Published on Feb. 1, 2008 in Proteins volume 70.
PubMed ID: 17910062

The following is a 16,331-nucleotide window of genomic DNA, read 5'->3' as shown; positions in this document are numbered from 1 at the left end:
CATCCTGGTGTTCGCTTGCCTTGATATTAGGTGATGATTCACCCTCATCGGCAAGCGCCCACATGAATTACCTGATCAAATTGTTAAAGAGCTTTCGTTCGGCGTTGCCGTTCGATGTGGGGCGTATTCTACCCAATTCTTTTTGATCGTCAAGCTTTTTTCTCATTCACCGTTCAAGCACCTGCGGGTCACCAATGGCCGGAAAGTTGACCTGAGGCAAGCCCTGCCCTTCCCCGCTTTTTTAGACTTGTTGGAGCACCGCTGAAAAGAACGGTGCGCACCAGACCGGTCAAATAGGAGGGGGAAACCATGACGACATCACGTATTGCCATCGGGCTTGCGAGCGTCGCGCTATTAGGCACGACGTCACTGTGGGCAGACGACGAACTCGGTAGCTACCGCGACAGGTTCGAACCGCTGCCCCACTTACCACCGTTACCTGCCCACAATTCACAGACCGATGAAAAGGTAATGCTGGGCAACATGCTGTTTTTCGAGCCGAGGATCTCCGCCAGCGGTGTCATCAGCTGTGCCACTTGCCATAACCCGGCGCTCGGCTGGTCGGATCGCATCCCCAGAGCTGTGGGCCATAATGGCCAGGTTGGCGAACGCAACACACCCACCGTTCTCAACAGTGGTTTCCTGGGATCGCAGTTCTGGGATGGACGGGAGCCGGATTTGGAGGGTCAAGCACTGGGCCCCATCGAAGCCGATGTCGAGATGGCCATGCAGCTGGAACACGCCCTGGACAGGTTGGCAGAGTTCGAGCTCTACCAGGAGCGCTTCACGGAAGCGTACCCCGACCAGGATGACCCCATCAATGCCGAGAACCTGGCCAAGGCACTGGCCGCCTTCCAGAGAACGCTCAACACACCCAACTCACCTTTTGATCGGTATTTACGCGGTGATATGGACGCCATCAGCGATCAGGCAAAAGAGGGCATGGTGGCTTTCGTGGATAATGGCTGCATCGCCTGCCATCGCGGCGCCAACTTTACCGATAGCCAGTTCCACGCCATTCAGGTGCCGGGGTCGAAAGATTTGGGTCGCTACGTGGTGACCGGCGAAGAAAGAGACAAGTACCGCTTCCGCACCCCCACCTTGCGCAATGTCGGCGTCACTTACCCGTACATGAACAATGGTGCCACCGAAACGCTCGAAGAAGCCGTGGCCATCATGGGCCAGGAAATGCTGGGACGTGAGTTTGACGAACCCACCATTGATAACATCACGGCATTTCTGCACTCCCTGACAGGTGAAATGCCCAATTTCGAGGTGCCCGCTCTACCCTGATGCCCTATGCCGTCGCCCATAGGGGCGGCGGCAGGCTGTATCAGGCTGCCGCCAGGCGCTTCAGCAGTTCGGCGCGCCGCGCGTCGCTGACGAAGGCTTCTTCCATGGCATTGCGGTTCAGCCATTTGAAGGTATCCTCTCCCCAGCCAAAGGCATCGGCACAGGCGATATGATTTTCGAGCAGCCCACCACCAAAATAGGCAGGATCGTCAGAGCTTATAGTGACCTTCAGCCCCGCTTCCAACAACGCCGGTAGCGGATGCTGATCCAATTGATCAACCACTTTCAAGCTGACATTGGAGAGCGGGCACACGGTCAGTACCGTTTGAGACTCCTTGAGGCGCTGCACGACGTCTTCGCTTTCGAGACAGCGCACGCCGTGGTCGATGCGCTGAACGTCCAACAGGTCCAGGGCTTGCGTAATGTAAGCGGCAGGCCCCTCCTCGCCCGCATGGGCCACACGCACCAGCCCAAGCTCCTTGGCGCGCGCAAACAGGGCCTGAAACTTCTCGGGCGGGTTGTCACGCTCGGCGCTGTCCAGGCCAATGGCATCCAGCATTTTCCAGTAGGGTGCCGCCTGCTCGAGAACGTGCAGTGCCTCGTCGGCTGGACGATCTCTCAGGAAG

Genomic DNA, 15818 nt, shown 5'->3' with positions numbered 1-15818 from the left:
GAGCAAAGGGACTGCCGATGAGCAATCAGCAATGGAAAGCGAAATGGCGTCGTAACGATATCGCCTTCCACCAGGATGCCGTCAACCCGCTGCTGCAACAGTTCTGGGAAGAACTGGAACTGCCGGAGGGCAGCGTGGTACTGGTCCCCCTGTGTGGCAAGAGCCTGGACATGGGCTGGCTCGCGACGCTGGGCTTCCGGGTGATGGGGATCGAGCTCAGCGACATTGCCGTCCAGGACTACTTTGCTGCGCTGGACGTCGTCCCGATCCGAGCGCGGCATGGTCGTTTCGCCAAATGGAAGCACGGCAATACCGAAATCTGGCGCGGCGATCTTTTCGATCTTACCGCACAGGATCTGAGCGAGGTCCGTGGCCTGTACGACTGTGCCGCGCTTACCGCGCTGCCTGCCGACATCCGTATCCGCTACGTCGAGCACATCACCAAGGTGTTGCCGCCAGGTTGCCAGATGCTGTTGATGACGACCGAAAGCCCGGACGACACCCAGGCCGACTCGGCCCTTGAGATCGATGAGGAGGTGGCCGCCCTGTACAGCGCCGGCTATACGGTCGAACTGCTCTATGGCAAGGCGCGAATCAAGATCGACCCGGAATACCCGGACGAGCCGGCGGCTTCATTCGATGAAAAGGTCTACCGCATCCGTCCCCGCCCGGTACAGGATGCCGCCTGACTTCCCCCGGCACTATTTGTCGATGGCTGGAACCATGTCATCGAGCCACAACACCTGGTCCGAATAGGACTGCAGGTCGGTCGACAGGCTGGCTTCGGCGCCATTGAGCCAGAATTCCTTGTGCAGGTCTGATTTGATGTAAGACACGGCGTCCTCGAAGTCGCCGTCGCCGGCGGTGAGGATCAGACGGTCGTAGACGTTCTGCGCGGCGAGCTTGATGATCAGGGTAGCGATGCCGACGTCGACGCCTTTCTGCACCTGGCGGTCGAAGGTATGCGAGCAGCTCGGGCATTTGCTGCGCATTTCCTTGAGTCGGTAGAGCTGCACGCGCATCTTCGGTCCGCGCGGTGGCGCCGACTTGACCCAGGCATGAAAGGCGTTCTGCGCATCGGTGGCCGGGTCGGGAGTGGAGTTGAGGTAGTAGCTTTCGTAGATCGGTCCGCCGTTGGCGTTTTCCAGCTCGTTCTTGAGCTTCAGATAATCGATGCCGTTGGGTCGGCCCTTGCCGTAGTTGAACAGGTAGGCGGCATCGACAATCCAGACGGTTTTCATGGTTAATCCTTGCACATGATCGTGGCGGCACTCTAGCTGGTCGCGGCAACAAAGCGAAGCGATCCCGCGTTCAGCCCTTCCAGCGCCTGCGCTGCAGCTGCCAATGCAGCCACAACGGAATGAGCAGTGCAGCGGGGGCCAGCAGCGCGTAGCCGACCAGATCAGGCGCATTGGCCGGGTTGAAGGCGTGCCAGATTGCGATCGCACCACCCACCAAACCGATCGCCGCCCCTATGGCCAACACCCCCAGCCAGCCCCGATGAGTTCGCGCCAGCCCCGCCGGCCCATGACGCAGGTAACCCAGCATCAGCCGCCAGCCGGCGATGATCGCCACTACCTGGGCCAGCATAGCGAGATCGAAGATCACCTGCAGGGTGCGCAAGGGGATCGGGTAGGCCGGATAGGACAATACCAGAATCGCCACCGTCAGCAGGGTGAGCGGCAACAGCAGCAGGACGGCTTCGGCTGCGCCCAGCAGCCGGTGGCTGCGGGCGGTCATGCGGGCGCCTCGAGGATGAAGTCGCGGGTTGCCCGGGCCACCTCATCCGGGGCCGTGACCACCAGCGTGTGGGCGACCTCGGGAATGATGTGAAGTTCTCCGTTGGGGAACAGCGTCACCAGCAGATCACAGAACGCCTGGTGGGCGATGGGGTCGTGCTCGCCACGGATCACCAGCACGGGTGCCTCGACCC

TRNAs from all organisms contain posttranscriptionally modified nucleosides, which are derived from the four canonical nucleosides. In most tRNAs that read codons beginning with U, adenosine in the position 37 adjacent to the 3' position of the anticodon is modified to N(6)-(Delta(2)-isopentenyl) adenosine (i(6)A). In many bacteria, such as Escherichia coli, this residue is typically hypermodified to N(6)-isopentenyl-2-thiomethyladenosine (ms(2)i(6)A). In a few bacteria, such as Salmonella typhimurium, ms(2)i(6)A can be further hydroxylated to N(6)-(cis-4-hydroxyisopentenyl)-2-thiomethyladenosine (ms(2)io(6)A). Although the enzymes that introduce the respective modifications (prenyltransferase MiaA, methylthiotransferase MiaB, and hydroxylase MiaE) have been identified, their structures remain unknown and sequence-function relationships remain obscure. We carried out sequence analysis and structure prediction of MiaA, MiaB, and MiaE, using the protein fold-recognition approach. Three-dimensional models of all three proteins were then built using a new modeling protocol designed to overcome uncertainties in the alignments and divergence between the templates. For MiaA and MiaB, the catalytic core was built based on the templates from the P-loop NTPase and Radical-SAM superfamilies, respectively. For MiaB, we have also modeled the C-terminal TRAM domain and the newly predicted N-terminal flavodoxin-fold domain. For MiaE, we confidently predict that it shares the three-dimensional fold with the ferritin-like four-helix bundle proteins and that it has a similar active site and mechanism of action to diiron carboxylate enzymes, in particular, methane monooxygenase (E.C.22.214.171.124) that catalyses the biological hydroxylation of alkanes. Our models provide the first structural platform for enzymes involved in the biosynthesis of i(6)A, ms(2)i(6)A, and ms(2)io(6)A, explain the data available from the literature and will help to design further experiments and interpret their results.